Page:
Bank of America (NYSE:BAC) was trading at about $7 this past summer and at only $5 in December 2011. The stock is now trading at over $12. Despite this large run-up in price, the stock is still trading at a significant discount to its book value per share of $20. Most stocks typically trade at least at or above their book value per share. This means that BAC has a good chance of performing well over the long-term as the price continues to approach its book value per share.
Bank of America operates in all 50 states and in more than 40 countries. The company serves over 53 million customers with about 5,500 banking centers and 16,300 ATMs, call centers and online/mobile banking platforms.
The company increased its assets by 3.8% and decreased its long-term debt by 26% in 2012 over 2011. Deposits increased 7% year-over-year, while average balances increased 1.2%. Loans and leases decreased by 1.2% year-over-year. Bank of America will need to continue driving down its long-term debt to further improve its balance sheet.
BAC is still striving to return to a healthy profitability level. Although the company did achieve earnings per share of $0.25 for 2012, this is not a level of earnings to brag about. Revenue actually decreased by $105 million in 2012 due to lower investment banking fees and lower net interest income. On the brighter side, average loans and leases increased by $7.1 billion in 2012, which was driven by growth in commercial and industrial loans in large corporate and middle-market segments.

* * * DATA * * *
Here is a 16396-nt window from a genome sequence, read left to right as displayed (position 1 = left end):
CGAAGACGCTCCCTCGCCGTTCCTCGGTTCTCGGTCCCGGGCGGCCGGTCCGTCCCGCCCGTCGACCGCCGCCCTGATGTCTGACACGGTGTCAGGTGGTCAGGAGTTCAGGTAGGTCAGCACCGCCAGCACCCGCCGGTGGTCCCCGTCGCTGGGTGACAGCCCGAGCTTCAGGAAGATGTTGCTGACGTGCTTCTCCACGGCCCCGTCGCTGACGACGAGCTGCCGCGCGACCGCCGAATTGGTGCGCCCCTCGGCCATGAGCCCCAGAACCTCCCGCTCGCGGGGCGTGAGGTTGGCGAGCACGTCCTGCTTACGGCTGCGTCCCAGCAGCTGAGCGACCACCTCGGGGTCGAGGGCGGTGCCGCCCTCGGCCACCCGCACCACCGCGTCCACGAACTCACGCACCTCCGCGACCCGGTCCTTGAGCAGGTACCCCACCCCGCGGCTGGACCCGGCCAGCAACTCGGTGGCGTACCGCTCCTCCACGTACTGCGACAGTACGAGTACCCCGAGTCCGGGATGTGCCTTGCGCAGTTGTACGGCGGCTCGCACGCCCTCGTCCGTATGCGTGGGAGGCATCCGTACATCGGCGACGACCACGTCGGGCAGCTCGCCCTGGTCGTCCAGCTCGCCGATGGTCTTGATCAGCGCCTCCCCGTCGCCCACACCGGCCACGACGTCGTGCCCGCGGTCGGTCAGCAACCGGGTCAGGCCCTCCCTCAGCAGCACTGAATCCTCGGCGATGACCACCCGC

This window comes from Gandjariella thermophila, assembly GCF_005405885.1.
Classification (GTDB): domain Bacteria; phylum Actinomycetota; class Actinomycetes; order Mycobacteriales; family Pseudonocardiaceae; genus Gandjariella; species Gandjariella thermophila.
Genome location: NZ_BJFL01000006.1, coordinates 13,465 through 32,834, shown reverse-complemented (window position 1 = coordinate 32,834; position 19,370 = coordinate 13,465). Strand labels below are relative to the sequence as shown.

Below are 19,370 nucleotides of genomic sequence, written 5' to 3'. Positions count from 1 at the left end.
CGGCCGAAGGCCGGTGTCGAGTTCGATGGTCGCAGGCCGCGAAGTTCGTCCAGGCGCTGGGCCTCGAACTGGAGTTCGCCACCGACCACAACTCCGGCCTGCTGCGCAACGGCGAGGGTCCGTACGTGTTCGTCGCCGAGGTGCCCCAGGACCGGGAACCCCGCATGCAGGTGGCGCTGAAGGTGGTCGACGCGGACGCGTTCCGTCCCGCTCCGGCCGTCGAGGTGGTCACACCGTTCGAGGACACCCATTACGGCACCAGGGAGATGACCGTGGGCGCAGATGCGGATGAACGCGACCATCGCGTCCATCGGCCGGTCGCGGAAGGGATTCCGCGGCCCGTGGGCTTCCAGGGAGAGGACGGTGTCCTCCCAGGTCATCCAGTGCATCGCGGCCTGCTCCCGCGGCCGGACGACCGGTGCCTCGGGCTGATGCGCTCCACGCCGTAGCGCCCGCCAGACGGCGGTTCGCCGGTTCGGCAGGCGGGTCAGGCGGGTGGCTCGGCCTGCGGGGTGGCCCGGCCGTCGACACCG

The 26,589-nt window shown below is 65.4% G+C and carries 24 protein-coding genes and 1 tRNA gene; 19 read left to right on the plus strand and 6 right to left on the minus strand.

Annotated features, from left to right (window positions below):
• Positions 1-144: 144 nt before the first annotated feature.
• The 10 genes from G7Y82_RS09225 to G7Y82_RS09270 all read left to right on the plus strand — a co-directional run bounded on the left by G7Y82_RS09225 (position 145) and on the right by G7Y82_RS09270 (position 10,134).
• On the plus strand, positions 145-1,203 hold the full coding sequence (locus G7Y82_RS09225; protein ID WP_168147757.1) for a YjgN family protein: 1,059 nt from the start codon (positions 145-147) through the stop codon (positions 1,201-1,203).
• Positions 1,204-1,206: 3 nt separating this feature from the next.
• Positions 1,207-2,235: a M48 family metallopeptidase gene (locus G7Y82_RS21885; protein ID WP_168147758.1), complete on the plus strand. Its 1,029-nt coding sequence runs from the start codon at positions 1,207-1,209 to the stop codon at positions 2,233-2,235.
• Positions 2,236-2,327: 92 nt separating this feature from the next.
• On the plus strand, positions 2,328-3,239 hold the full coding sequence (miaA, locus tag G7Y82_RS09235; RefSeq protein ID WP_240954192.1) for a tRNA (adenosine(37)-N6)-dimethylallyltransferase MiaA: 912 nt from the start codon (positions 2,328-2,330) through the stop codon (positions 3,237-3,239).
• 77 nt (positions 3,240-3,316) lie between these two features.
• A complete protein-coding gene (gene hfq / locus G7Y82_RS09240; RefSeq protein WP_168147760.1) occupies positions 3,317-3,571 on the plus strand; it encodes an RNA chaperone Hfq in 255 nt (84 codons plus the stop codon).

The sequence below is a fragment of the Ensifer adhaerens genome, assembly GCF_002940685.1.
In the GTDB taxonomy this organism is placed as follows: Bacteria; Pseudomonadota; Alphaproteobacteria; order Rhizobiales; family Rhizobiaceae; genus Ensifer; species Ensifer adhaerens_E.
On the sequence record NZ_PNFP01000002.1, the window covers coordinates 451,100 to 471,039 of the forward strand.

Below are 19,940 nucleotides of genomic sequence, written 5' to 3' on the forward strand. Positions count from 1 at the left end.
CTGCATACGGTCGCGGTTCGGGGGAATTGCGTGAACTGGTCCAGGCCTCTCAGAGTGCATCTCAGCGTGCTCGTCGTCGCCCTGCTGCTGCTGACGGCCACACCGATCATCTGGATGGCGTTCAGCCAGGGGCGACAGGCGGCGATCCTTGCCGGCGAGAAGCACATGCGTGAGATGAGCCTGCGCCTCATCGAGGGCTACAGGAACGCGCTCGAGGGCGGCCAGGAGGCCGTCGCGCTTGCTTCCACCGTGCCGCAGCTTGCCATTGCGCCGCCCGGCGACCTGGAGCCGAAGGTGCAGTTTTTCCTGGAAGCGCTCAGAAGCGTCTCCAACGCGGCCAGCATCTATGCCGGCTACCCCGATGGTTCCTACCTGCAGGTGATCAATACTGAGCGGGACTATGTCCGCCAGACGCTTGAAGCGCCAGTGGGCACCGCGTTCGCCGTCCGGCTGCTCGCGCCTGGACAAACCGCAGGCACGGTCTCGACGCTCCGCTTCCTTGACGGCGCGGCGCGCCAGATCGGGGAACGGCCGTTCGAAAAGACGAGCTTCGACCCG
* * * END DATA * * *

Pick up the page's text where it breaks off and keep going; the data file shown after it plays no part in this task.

Bank of America is expected to achieve earnings per share of $0.98 for 2013. This is nearly four times higher than the EPS achieved in 2012. The company is expected to grow earnings annually at about 19% for the next five years. This growth is enough to allow the current stock price of $12 to double to $24 in four years.
In addition to the low price to book ratio of 0.60, BAC also exudes an undervaluation with a forward PE of 9.35 and a PEG of 0.66. This provides a solid starting point for the current stock price.
It is important to be aware of the risks to the stock. Any fears of recession in the U.S. or further economic deterioration abroad could cause significant losses for BAC. The overall market has had a great run thus far this year, so if a market sell-off were to occur, BAC would surely take a significant dip in price. The "sell in May and go away" situation could be triggered by an economic or international event and lead to a sell-off in stocks.
Another risk for BAC is the potential for higher interest rates. If interest rates rise, the bank will pay more for deposits, while the rates on existing loans would not increase, resulting in lower profits.
Given that BAC is still trading significantly below its book value per share, I think the stock has some room to run as the company's earnings continue to grow and as the balance sheet improves. The next double in price will probably not happen without deep corrections of 10% - 20% along the way. Regardless of the bumpy ride, patient investors should do well for the long-term.
Disclosure: I have no positions in any stocks mentioned, and no plans to initiate any positions within the next 72 hours. I wrote this article myself, and it expresses my own opinions. I am not receiving compensation for it (other than from Seeking Alpha). I have no business relationship with any company whose stock is mentioned in this article.